Lipoma is a neoplastic process of well-differentiated adipocytes that is clearly demarcated from the adjacent tissues. An infiltrative lipoma has histopathological features similar to a simple lipoma, with well-differentiated adipose cells. The distinctive difference with infiltrative lipoma is the capacity to infiltrate into surrounding tissues such as muscle fibres, vessels, nerves and bones. Considering the cytologically benign characteristics of this tumour, the diagnosis of infiltrative lipoma must be confirmed by histological assessment to identify margin and involvement of surrounding tissue. This case report provides an additional differential diagnosis (infiltrative lipoma) to consider when seeing a canine patient with facial mass. In the case described here, wide resection of the mandibular infiltrative lipoma provided long-term remission without the need of additional treatment.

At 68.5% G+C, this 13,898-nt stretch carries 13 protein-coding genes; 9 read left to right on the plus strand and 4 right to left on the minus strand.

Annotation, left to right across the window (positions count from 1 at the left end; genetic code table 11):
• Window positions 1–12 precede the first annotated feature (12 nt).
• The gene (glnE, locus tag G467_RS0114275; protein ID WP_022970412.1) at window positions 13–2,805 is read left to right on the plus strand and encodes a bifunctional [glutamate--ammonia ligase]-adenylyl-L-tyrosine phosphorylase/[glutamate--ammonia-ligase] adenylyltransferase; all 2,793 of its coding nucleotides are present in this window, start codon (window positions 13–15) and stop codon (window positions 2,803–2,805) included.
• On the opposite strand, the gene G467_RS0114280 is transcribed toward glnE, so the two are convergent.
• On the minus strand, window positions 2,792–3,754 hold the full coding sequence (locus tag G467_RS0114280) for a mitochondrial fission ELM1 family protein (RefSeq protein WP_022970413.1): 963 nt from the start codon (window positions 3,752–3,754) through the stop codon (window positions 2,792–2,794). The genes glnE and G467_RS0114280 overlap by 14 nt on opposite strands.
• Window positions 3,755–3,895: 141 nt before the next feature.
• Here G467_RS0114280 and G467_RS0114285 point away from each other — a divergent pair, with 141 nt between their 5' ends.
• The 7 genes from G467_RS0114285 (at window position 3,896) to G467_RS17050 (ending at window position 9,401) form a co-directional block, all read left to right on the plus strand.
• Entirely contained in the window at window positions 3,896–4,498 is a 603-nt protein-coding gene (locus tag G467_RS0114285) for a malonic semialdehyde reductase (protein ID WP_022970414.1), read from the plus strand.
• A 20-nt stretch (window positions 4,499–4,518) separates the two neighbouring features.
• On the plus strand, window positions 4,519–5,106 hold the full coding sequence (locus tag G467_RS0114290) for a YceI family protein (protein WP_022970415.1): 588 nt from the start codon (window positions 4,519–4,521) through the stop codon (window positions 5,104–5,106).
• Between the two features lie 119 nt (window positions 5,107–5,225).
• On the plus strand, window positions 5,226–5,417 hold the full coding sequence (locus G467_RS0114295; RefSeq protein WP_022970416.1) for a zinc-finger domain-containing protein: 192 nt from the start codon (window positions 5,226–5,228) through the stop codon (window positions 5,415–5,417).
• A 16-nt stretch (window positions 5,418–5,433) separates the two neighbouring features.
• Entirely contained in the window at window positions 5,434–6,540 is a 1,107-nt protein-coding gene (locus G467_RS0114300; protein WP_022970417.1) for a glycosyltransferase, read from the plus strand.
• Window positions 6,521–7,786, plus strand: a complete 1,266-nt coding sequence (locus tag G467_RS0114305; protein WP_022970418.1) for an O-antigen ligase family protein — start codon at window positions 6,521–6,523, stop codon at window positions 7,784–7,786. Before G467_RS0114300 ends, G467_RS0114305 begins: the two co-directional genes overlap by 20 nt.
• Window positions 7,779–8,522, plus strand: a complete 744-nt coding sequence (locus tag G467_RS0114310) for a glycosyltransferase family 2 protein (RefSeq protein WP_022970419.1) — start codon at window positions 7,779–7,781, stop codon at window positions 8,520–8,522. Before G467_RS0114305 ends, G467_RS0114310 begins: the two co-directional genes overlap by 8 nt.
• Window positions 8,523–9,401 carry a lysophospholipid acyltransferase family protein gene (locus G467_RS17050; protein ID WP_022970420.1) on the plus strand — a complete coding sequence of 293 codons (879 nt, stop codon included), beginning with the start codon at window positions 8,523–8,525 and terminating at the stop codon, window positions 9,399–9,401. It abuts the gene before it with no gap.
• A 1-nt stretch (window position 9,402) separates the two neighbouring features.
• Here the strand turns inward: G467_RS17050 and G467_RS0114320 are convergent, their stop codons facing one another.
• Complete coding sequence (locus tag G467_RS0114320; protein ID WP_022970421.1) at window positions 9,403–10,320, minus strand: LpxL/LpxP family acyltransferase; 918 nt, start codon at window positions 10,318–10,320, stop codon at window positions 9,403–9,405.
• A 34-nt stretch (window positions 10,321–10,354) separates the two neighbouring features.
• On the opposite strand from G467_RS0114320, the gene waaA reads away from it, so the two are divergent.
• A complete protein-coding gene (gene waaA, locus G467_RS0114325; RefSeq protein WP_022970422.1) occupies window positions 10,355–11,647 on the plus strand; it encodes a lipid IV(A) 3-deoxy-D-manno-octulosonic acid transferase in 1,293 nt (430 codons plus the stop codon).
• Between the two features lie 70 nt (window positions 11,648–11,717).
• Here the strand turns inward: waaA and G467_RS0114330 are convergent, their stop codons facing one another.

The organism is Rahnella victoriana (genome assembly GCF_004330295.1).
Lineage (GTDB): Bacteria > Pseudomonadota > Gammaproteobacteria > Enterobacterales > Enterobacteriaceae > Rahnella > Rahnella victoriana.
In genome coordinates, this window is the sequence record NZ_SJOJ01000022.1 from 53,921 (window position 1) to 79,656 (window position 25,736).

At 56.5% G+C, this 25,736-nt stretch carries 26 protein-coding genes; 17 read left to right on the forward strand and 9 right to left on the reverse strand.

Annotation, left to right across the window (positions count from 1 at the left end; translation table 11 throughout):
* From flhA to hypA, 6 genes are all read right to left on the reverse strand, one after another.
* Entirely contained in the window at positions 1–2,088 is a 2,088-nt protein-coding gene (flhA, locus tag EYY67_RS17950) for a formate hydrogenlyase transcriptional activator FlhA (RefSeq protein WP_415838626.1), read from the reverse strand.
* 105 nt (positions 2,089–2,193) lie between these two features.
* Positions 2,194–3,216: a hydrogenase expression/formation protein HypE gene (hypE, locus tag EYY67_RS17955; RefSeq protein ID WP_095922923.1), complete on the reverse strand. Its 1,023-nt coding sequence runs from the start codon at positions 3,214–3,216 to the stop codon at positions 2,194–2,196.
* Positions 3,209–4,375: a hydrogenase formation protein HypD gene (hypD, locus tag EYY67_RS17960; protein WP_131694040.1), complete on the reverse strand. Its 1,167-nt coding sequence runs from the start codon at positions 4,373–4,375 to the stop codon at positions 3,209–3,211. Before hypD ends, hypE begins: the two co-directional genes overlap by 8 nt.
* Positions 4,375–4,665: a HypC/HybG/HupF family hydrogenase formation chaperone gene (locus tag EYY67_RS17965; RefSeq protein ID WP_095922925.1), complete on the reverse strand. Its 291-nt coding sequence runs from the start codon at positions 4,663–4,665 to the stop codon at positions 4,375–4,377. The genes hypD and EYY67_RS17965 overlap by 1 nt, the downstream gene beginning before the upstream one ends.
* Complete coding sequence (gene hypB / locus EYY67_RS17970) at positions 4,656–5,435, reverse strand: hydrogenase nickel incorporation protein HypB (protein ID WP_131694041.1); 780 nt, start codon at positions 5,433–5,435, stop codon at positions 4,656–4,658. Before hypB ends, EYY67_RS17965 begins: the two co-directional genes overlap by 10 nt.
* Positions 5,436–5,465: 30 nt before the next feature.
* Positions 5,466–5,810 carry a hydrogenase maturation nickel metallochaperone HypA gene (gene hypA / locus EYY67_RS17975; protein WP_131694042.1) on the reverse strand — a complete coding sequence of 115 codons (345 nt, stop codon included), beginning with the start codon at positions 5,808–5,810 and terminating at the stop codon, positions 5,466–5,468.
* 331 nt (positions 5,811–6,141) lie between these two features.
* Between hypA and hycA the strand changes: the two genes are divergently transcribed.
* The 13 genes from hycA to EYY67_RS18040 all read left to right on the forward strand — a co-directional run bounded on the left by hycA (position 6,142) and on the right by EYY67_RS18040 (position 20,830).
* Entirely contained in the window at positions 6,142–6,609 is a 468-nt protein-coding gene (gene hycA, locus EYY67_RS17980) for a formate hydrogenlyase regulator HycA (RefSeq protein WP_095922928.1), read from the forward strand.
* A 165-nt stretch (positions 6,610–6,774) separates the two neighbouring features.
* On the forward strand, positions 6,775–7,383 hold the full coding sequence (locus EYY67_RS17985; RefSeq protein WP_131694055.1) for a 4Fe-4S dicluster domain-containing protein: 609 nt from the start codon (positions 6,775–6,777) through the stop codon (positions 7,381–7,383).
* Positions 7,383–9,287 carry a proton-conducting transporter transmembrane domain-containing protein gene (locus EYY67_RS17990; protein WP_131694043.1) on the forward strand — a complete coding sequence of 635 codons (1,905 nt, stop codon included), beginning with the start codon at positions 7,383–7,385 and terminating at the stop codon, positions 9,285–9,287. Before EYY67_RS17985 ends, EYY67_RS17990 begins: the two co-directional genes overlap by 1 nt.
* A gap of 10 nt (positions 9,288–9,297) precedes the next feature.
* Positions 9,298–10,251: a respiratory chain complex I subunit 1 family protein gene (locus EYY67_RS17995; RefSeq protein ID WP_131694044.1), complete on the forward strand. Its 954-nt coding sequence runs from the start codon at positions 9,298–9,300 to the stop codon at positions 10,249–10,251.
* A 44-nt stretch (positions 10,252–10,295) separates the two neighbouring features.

- Clinical practice
- Soft tissue surgery
- Received January 19, 2017.
- Revision received May 8, 2017.
- Accepted May 16, 2017.
- © British Veterinary Association (unless otherwise stated in the text of the article) 2017. All rights reserved. No commercial use is permitted unless otherwise expressly granted.
Statistics from Altmetric.com
Contributors All authors substantially contributed to the manuscript.
Competing interests None declared.
Provenance and peer review Not commissioned; externally peer reviewed.
Data sharing statement No additional data on available.
If you wish to reuse any or all of this article please use the link below which will take you to the Copyright Clearance Center’s RightsLink service. You will be able to get a quick price and instant permission to reuse the content in many different ways.